Have you ever caught yourself (assuming you like maths) proving that numbers like √ 2 or √ 5 etc. are irrationals. Here is, more or less, a general statement with the proof.

For ∀n ∈ N (natural numbers), either √ n ∈ N or √ n ∈ I (irrational numbers, i.e. real numbers minus rational numbers).

There are two possible cases:

1. If n = p^{2}, p ∈ N ⇒ √ n = p ∈ N

2. If n ≠ p^{2} or there is no such a p ∈ N that would satisfy n = p^{2}, then √ n is irrational.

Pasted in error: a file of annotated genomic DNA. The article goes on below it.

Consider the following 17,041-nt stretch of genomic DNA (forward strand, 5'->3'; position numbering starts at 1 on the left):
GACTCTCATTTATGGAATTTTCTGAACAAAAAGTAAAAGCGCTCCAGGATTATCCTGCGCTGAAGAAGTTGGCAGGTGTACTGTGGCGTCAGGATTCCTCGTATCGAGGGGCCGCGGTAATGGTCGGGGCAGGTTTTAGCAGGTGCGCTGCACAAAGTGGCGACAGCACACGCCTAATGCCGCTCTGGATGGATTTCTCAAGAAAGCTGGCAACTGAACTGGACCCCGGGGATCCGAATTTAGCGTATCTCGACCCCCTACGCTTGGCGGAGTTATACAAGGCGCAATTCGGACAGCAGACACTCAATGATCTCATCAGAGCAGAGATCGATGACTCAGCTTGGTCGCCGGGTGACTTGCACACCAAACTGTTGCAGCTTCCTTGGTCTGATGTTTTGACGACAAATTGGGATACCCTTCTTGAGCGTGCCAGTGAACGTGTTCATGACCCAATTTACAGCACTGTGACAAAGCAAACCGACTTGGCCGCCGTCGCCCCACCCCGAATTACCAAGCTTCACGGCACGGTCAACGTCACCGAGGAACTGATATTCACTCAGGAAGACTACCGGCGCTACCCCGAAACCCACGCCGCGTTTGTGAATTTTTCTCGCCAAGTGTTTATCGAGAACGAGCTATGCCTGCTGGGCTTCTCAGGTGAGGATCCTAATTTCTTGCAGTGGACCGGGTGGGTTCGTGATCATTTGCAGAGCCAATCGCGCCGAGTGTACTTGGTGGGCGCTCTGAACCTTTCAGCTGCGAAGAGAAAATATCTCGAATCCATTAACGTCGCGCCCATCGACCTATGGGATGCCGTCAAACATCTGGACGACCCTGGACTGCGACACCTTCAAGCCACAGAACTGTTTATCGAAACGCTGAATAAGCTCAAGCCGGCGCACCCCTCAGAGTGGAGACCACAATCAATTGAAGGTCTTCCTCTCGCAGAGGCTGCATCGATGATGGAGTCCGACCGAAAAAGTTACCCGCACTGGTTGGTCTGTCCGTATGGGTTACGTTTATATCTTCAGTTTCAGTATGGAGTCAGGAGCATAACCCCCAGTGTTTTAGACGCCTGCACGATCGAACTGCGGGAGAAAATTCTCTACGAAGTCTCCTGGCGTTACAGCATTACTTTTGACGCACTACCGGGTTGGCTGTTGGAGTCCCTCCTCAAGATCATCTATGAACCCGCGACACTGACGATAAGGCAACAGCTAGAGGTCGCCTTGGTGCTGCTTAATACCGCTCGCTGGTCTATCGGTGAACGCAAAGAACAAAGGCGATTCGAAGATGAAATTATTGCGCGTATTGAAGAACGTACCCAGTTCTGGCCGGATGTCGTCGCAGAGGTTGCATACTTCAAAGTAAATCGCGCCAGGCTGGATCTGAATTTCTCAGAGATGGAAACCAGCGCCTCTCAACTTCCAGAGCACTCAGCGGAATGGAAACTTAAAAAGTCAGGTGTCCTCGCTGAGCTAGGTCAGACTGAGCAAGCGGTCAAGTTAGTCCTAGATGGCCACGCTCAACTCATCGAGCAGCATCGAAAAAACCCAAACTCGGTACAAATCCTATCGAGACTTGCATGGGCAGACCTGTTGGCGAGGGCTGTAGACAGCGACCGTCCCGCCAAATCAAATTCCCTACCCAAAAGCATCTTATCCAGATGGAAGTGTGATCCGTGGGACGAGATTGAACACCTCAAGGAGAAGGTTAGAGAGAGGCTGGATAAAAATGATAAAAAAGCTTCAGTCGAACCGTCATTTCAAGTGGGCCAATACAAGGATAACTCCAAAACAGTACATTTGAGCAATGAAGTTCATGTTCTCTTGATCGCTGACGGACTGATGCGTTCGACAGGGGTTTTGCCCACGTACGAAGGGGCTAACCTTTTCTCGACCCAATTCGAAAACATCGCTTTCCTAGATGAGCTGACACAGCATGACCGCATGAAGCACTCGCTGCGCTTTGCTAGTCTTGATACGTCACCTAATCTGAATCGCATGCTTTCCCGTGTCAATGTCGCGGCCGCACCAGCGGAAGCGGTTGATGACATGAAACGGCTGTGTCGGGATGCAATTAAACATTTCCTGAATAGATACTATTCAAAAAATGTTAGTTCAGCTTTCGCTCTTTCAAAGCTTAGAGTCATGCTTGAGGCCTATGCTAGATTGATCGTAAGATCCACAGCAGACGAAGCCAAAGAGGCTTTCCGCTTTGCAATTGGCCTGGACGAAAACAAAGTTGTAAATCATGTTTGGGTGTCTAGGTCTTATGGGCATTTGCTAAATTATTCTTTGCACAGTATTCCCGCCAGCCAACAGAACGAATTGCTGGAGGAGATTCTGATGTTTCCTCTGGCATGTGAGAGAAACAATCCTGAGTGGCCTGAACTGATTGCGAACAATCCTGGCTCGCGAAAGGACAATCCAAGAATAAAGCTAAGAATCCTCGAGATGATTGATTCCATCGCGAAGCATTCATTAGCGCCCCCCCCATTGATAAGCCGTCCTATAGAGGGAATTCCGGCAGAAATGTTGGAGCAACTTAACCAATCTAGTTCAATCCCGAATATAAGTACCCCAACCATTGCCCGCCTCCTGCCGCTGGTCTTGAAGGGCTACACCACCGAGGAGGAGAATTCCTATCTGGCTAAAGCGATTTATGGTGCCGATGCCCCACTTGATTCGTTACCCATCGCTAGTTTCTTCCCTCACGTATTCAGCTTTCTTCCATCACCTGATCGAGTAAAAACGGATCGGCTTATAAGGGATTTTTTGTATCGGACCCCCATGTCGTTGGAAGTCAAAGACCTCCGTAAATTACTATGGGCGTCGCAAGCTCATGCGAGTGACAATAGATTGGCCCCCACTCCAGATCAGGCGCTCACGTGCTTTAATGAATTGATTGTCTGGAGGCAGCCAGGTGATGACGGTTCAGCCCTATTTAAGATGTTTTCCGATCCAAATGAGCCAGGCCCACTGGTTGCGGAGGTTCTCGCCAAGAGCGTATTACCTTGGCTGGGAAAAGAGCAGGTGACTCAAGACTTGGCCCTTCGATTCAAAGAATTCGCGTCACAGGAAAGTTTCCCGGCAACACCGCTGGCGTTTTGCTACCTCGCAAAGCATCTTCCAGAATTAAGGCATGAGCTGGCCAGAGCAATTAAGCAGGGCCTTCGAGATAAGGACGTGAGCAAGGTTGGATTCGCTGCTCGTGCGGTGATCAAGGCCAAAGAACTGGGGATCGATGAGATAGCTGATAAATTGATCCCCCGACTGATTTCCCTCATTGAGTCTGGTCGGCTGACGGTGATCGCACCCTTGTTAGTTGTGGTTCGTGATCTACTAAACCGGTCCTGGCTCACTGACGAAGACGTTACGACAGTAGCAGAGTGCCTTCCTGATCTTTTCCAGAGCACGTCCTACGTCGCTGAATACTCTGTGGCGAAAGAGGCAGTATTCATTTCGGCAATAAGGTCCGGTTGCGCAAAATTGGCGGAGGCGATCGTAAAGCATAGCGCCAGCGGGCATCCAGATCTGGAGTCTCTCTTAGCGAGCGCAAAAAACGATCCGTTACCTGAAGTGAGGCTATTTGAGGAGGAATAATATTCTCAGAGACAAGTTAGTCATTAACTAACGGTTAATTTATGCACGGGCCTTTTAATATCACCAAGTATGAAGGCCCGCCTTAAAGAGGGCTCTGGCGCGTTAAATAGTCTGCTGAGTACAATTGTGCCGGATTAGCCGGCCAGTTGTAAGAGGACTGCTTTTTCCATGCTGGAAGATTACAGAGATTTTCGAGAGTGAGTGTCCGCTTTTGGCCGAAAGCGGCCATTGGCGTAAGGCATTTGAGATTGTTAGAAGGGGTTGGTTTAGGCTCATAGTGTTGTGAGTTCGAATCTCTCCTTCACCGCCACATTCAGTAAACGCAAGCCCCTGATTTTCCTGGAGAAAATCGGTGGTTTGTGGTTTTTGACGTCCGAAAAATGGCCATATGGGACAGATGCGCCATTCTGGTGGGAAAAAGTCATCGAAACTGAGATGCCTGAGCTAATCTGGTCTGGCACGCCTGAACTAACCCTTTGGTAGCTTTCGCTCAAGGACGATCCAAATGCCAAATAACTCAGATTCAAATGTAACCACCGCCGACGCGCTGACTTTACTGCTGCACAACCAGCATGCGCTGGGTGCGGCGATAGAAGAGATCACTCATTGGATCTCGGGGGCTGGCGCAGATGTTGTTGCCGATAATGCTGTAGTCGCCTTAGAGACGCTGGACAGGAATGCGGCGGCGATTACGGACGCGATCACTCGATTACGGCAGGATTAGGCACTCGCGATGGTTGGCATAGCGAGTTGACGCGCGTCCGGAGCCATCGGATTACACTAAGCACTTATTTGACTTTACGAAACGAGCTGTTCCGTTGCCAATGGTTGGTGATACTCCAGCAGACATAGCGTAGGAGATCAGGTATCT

Let's suppose the contrary, i.e. there ∃p,q ∈ N and (p,q) = 1 (greatest common divisor) so that

.

This means that n·q^{2} = p^{2}. From (p,q) = 1 ⇒ (p^{2},q^{2}) = 1.

From the Bézout’s theorem, there ∃z,t ∈ Z (integers) so that

z·p^{2} + t·q^{2} = 1 ⇔ z·n·q^{2} + t·q^{2} = 1 ⇔

q^{2}·(z·n + t) = 1

which means q^{2} divides 1, but this is possible only if q = 1. As a result n = p^{2} - contradiction with our initial assumption.

This proves the statement.